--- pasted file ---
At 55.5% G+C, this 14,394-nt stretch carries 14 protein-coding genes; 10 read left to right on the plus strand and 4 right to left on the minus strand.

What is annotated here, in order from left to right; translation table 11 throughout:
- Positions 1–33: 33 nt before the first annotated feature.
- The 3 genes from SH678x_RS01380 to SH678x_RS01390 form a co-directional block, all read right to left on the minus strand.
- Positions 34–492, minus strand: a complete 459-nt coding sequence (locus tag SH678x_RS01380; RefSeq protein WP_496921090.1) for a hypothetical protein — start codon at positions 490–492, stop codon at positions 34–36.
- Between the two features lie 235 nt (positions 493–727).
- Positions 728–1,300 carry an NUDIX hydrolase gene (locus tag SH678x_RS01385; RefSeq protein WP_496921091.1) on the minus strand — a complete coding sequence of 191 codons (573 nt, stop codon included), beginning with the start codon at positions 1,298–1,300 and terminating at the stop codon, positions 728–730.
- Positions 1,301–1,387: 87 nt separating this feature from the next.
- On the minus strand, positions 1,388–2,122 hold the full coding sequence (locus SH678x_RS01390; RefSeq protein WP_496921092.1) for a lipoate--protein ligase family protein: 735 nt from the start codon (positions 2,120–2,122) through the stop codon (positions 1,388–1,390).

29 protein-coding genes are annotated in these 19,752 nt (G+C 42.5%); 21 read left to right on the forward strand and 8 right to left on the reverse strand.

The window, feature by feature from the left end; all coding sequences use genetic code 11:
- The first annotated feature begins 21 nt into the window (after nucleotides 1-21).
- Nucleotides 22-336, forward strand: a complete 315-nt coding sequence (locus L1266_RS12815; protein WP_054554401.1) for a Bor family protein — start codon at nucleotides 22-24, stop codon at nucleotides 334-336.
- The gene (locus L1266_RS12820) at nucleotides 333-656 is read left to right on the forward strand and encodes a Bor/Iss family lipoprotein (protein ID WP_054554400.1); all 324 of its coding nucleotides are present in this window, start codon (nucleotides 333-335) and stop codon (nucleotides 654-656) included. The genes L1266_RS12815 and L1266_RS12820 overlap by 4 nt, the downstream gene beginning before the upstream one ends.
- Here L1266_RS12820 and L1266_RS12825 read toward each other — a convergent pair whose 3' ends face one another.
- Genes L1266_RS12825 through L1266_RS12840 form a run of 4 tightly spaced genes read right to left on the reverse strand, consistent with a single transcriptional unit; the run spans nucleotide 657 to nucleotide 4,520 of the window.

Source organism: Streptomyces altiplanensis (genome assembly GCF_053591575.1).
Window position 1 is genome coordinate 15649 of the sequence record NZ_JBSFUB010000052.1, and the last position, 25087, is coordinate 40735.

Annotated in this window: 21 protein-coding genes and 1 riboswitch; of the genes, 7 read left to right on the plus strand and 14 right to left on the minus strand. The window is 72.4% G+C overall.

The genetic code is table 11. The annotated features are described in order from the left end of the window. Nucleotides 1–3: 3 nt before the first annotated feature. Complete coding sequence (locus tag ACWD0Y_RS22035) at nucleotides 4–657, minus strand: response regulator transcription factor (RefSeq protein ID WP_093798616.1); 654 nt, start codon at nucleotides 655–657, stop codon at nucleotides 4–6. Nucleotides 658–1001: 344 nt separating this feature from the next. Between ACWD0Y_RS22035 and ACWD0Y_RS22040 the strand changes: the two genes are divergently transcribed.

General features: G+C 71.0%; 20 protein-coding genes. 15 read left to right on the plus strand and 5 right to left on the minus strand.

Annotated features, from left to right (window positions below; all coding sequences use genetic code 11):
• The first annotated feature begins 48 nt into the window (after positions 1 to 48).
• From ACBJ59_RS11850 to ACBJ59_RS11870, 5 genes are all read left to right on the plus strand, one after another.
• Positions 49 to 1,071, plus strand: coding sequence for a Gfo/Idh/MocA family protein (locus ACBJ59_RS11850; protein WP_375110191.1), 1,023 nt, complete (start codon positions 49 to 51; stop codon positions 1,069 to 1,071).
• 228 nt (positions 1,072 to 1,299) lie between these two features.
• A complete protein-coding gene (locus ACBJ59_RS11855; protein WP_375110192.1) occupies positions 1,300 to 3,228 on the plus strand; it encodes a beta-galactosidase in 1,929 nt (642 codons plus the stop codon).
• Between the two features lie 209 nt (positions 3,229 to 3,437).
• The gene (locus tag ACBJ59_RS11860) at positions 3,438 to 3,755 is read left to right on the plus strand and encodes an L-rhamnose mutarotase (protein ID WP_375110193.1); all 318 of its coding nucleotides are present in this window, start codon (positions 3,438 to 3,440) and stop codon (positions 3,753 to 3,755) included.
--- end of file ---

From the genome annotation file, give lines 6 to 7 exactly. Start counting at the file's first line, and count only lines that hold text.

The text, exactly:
- Between the two features lie 235 nt (positions 493–727).
- Positions 728–1,300 carry an NUDIX hydrolase gene (locus tag SH678x_RS01385; RefSeq protein WP_496921091.1) on the minus strand — a complete coding sequence of 191 codons (573 nt, stop codon included), beginning with the start codon at positions 1,298–1,300 and terminating at the stop codon, positions 728–730.